FDA Approves Tazverik for Certain Patients With Relapsed/Refractory Follicular Lymphoma
The Food and Drug Administration approved Tazverik for adults with relapsed or refractory follicular lymphoma whose tumors are positive for an EZH2 mutation and have received treatment with at least two systemic therapies, as well as patients who have no other treatment options.
BY Ryan McDonald
PUBLISHED June 18, 2020
The Food and Drug Administration (FDA) granted supplemental approval to Tazverik (tazemetostat) for the treatment of adults with relapsed or refractory follicular lymphoma whose tumors are positive for an EZH2 mutation and have received treatment with at least two systemic therapies.
The approval also includes adults with relapsed or refractory disease who have no other treatment options.
“In our view, there remains no clear standard of care in the relapsed and/or refractory (follicular lymphoma) population as not all patients benefit from today’s available therapies,” Dr. Shefali Agarwal, chief medical officer of Epizyme, said in a company-issued press release. “Based on this label, physicians will have the ability to use their clinical discretion to prescribe Tazverik for their relapsed or refractory patients regardless of EZH2 mutational status and without regard to a specific line of treatment where other options are not satisfactory.”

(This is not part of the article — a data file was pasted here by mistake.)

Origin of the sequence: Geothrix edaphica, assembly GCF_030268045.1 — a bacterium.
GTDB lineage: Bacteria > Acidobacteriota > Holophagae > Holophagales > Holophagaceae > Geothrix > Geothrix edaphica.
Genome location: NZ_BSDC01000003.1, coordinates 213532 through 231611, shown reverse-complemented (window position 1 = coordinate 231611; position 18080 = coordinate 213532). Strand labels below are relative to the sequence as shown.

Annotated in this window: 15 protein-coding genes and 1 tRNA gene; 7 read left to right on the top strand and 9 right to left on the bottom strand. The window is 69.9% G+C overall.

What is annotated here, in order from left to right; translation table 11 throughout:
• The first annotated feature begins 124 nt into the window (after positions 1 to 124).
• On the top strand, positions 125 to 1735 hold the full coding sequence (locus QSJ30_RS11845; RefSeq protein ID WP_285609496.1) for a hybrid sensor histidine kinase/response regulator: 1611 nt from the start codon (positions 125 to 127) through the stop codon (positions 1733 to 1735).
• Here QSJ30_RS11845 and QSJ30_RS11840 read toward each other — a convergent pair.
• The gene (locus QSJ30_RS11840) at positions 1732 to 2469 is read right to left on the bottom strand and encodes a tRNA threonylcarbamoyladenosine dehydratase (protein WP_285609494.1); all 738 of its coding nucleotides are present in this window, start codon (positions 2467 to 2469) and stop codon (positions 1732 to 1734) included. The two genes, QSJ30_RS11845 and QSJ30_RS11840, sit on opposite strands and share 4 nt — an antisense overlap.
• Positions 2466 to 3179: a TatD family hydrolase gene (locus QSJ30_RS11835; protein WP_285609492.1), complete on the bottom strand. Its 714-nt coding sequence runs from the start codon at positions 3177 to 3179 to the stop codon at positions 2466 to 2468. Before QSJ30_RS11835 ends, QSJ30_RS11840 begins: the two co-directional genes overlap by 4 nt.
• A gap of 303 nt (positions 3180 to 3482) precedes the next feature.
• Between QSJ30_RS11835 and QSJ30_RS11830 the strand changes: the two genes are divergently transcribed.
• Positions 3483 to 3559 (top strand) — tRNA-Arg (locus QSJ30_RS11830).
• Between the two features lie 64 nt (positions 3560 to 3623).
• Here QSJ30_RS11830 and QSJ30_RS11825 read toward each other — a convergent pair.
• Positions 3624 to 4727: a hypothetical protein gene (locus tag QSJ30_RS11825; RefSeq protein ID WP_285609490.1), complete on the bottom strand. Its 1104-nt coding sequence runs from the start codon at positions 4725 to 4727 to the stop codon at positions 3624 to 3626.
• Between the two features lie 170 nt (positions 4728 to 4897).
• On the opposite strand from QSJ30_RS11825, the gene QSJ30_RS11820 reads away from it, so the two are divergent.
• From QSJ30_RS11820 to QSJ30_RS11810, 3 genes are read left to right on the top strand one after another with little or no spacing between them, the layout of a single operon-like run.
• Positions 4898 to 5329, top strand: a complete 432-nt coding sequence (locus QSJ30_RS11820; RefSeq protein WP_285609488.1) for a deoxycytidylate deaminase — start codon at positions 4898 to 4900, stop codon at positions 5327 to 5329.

The agency gave accelerated approval to the treatment based on data from a phase 2 clinical trial that showed that patients with EZH2-mutant disease achieved an objective response rate (ORR) – the percentage of complete and partial responses to treatment – of 69% and patients with wild-type EZH2 follicular lymphoma achieved an ORR of 35%.
In the ongoing phase 2 trial, investigators evaluated Tazverik as a single agent for patients (45) with follicular lymphoma who had EZH2 activating mutations or wild-type EZH2 (54 patients) and had received at least two or more prior lines of systemic therapy.
Complete response rate for patients with an EZH2 mutation was 13%, and partial response rate for these patients was 56%. Patients with wild-type EZH2 had a 4% complete response rate and 31% partial response rate.
The duration of response – the length of time a tumor continues to respond to treatment without the cancer growing or spreading – was 10.9 months in patients from the EZH2-mutant cohort and 13 months for those with wild-type EZH2 disease.
“Follicular lymphoma remains an incurable disease, and even with the availability of new drugs in recent years, there have remained important unmet needs in the treatment of follicular lymphoma,” study investigator Dr. John P. Leonard, the Richard T. Silver Distinguished Professor of Hematology and Medical Oncology at Weill Cornell Medicine, said in the press release. “The durable responses observed with this drug are notable in the context of the safety profile and route of oral, at-home administration, and will offer an important new option for physicians as we care for patients with relapsed/refractory follicular lymphoma.